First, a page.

Grayson Perry to host new TV art show

English contemporary artist Grayson Perry posing during a photo session at " La monnaie de Paris " for his exhibition in Paris on October 16, 2018

Perry will teach self-isolated viewers how to make art in a new TV show, which is being developed by Channel 4 in response to the rapid spread of the virus in the UK.

"Grayson's Art Club" will find the Turner Prize winner on a mission to help British viewers to unleash their creativity while in self-quarantine, teaching them how to sculpt, draw and create with the help of other leading artists.

"To keep the nation's spirits up, Grayson will encourage viewers [and] artists alike to use this time in isolation to produce visual representations of the unique time we are living through as a community, at the end of which Grayson will display the art created in an exhibition that will chronicle the changing moods of Britain in isolation," Channel 4 teased in a statement.

Details about the family-friendly show are still scarce to this date, although the project is helmed by the production company Swan Films.

"Grayson's Art Club" is one of numerous new TV shows that Channel 4 is developing to help the audience grapple with "the unprecedented impact of the coronavirus outbreak and life in lockdown."

Among them are the daily series "Kirstie's House of Craft" with Channel 4 host Kirstie Allsopp; "Jamie: Keep Cooking and Carry On" with chef Jamie Oliver; as well as "Grime Gran On How Not To Be A D**k In A Pandemic" with Margie Keefe aka Grime Gran.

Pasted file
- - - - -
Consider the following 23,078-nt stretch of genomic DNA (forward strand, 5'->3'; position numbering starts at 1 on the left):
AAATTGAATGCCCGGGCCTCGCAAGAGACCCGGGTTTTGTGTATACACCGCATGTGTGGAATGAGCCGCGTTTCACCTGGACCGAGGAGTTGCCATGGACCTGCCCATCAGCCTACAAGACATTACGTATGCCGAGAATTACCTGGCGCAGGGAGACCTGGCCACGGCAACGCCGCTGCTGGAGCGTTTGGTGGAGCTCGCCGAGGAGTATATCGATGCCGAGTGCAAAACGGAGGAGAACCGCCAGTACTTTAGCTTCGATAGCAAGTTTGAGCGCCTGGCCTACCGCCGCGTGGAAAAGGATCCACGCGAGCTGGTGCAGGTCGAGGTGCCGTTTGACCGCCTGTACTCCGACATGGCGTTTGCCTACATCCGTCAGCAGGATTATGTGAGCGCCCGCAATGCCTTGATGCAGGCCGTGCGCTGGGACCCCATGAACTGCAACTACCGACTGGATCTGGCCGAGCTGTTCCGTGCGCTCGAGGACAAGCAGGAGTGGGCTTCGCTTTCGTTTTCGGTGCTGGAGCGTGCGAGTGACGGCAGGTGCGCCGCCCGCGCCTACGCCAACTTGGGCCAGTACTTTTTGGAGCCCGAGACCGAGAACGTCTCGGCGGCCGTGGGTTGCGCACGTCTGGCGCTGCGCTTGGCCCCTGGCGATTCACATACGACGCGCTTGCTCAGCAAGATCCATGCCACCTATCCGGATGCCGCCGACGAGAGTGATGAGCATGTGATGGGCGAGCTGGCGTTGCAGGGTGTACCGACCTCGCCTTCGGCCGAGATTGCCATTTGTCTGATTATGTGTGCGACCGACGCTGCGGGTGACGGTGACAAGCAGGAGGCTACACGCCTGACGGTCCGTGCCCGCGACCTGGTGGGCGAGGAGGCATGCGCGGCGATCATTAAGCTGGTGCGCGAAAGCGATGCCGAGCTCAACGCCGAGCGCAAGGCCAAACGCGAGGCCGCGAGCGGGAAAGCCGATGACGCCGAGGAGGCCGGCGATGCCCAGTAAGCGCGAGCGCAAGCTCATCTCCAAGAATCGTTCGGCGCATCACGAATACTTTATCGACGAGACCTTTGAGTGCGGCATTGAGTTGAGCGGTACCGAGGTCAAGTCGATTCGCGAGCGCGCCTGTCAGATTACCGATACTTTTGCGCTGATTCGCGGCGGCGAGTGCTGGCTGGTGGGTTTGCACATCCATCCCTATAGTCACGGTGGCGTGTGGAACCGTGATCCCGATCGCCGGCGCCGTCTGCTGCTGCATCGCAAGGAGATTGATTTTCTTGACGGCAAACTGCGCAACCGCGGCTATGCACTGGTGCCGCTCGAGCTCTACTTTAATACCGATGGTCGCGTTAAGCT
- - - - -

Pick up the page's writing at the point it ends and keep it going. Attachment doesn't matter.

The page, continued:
"The coronavirus outbreak is an enormous creative challenge for all broadcasters and though it is having a profound impact on getting some of our productions onto screen, it's also a time when public service broadcasters like Channel 4 can step up and help people navigate through the extraordinary challenges we all now face," Director of Programming Ian Katz said in a statement.

In other news, Perry recently received the prestigious Erasmus Prize for the "insightful way he tackles questions of beauty and craftsmanship," becoming the first British artist to receive the award since Henry Moore in 1968

The prize, which comes with a cash award of €150,000 (around $165,000), is given annually by the Praemium Erasmianum Foundation to a person or institution that has made "an exceptional contribution to the humanities, the social sciences or the arts."

"A time when we are constantly bombarded with images, Perry has developed a unique visual language, demonstrating that art belongs to everybody and should not be an elitist affair," the judges said of the artist.